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Product: Book - Paperback
Title: Effective C++: 50 Specific Ways to Improve Your Programs and Design (2nd Edition)
Publisher: Addison-Wesley Professional
Authors: Scott Meyers
Rating: 5/5
Customer opinion - 5 stars out of 5
Increases understanding exponentially


Reading this book is about the best favor that you could do for yourself. Every page of this book is filled with sound advise on how to improve everything from your style of programming to the methods in which you use to get the job done effectively. This book is worth every cent I paid and has changed the way I code in C++. I highly recommend this book to anyone who is serious about writting efficient and effective C++.



Product: Book - Paperback
Title: When Things Start to Think
Publisher: Owl Books
Authors: Gershenfeld Neil
Rating: 3/5
Customer opinion - 3 stars out of 5
Imaginative, iconoclastic, fun to read and often provocative


Neil provided me a draft copy of this book, which I read on the plane after a regular visit to the Media Lab, as a sponsor of the "Things That Think" program. It is pure Gershenfeld, always looking at everyday things from the persective of a futurist. Few experienced in the contemporary and strongly overlapping fields of microelectronics and AI need much convincing that we are only at the beginning of what will be a long and ever-unfolding history of commonplace things that think, in a way that may often be far more limited than human thinking but precisely because of this focus is valuable. Thus, the everyday calculator "knows" a lot more about mathematical algorithms than most of us (who can recall how to evaluate a simple square root?) but it's not very good at poetry.
Gershenfeld reminds us that computers have only just begun to intrude into a domain once the sole province of humans (more generally, the animal kingdom), namely the realm of perception, thought and cognition. Already, they are vastly better at remembering massive amounts of information than we, but have a long way to go before exhibting something like human intelligence. To some extent, this is by design: we have not yet had the courage to endow machines with free will, but that day must come.
This brief apology for a review is to propose a slightly different perspective than that of the other reviewers, who stress the digital nature of these thinking things. Many people, including myself, feel that the road to "true thinking" and more particularly, to machine consciousness, will be by a stronger utilization of techniques that are popularly regarded as obsolete, namely, those based strongly on analog signal processing. True neural networks are of this sort, and there are sound philosophical reasons for claiming that the "von Neumann" architecture of a digital computer can never be conscious. Knowing about the Media Lab work first hand, I can say that Dr. Gershenfeld is well aware that analog techniques are going to be a central theme of the Thinking Things that we will soon be taking for granted. This is not only true in the domain of cognition but most especially in perception, which is about the experiencing of one's environment. This is almost entirely an exercise in analog processing of signals, which is far from a dying art.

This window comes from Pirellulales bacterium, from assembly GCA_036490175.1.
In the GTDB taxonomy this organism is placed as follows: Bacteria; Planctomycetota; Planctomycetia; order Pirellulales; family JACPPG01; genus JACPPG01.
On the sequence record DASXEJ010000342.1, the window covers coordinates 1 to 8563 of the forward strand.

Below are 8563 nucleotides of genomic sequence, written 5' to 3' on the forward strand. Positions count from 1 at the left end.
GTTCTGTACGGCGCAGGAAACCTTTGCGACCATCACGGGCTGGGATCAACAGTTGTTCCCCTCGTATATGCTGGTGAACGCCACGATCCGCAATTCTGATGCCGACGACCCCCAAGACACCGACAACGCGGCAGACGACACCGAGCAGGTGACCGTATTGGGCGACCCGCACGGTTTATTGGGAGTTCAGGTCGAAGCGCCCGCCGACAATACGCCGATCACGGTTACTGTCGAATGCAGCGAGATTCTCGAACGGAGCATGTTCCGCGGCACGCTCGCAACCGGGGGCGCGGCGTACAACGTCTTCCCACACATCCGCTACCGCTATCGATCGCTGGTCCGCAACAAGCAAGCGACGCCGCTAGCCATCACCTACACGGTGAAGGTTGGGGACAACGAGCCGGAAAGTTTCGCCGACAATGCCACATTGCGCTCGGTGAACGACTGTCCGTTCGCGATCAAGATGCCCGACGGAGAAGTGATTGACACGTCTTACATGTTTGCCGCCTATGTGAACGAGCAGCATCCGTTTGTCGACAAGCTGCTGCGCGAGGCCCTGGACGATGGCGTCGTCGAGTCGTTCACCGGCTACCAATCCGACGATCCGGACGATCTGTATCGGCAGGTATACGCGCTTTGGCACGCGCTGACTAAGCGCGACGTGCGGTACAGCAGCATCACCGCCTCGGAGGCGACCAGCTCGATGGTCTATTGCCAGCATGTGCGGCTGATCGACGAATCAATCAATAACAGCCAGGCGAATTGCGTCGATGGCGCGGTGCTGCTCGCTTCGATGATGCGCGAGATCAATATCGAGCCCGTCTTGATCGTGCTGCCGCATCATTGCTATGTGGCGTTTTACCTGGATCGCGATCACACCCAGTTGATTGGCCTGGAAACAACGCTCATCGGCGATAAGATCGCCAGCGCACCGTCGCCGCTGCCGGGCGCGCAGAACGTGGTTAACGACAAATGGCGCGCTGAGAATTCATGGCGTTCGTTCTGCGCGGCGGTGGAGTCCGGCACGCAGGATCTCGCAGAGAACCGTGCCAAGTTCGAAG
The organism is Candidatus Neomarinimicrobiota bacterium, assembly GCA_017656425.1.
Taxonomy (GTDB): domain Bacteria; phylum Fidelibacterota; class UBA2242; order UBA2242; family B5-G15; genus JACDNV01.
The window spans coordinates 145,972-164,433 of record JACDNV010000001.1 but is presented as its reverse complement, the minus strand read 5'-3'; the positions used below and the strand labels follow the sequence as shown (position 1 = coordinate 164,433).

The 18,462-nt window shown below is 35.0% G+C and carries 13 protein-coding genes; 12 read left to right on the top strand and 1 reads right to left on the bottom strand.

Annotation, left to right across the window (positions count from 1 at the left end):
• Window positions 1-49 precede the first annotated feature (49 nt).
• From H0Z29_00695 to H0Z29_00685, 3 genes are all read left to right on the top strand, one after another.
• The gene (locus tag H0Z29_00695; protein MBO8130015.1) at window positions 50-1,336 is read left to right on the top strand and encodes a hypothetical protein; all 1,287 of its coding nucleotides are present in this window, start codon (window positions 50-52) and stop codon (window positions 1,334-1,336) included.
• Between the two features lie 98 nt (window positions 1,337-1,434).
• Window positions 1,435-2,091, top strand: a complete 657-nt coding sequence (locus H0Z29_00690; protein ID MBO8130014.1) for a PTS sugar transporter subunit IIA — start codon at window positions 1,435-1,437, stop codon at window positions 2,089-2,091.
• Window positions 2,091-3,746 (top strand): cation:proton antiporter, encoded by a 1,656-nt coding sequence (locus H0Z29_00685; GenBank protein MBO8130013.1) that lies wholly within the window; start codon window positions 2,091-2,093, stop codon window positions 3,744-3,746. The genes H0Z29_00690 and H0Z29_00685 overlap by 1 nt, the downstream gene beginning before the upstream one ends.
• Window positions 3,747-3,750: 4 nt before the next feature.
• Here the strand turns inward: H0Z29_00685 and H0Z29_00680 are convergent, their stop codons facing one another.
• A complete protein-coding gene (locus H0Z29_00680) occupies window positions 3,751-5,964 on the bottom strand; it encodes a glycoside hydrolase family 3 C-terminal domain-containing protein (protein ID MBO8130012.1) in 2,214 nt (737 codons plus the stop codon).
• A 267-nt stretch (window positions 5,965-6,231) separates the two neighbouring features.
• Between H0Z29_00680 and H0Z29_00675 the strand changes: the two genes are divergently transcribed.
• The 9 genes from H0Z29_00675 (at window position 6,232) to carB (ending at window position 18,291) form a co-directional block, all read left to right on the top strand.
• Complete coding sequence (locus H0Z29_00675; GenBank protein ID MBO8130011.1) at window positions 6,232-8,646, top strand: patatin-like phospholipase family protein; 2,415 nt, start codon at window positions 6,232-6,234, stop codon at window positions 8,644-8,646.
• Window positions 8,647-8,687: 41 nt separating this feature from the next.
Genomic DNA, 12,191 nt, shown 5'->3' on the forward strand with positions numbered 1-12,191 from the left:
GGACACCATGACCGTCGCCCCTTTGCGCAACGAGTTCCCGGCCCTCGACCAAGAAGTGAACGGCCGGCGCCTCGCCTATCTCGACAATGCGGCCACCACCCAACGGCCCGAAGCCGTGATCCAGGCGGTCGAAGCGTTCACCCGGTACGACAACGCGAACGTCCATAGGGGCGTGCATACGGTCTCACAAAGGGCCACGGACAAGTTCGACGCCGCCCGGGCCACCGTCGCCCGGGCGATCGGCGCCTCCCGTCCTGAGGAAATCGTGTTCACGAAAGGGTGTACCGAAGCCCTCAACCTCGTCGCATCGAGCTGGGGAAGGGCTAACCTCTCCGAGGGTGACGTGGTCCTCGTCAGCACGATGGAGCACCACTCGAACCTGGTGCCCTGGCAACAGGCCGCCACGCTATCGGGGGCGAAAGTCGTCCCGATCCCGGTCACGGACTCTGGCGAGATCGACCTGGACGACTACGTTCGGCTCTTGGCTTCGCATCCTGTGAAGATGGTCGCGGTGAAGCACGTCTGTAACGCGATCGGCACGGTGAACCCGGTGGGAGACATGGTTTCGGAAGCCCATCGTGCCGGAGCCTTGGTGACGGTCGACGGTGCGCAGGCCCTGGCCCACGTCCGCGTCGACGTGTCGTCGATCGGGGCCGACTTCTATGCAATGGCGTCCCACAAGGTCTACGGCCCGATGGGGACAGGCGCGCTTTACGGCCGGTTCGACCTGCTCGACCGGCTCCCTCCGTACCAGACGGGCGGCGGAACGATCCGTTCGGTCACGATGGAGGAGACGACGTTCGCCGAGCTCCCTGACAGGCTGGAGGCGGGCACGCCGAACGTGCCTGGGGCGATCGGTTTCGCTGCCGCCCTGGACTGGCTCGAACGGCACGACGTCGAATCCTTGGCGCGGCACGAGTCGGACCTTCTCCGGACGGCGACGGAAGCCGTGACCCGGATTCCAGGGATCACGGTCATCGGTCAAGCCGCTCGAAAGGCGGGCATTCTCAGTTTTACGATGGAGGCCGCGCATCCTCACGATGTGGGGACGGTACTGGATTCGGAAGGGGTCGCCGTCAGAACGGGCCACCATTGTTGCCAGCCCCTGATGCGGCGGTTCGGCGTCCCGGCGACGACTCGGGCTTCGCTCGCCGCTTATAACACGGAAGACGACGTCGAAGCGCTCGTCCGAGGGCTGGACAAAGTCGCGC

Submitted by Dr. Barrie Gilbert, Analog Devices Inc., Corporate sponsor of the THINGS THAT THINK pgogram



Product: Book - Paperback
Title: AutoCAD 2000: No Experience Required
Publisher: Sybex Inc
Authors: David Frey
Rating: 3/5
Customer opinion - 3 stars out of 5
Need a disk for practicing


I am a new user and is the first time to explore autocad .I bought autocad 2000 of David Frey, but without the disk I can not use it. I need help, I am appreciated for those who would help me how to get a disk to apply this book.Again, thank you very much



Product: Book - Paperback
Title: HTML for the World Wide Web with XHTML and CSS: Visual QuickStart Guide, Fifth Edition
Publisher: Peachpit Press
Authors: Elizabeth Castro
Rating: 5/5
Customer opinion - 5 stars out of 5
The Absolute Best


It is the book for you, if yor are tired of reading 10 useless pages to extract 3 lines of information. This books is written the way, I wish every technical book were written; 100% of the content is information, instead of 10%-20% of most computer books! I'd give 7 starts to the book, but I'm confined to 5. I'm trying to follow the style of Castro and convey my fellings about this great book in only a few lines.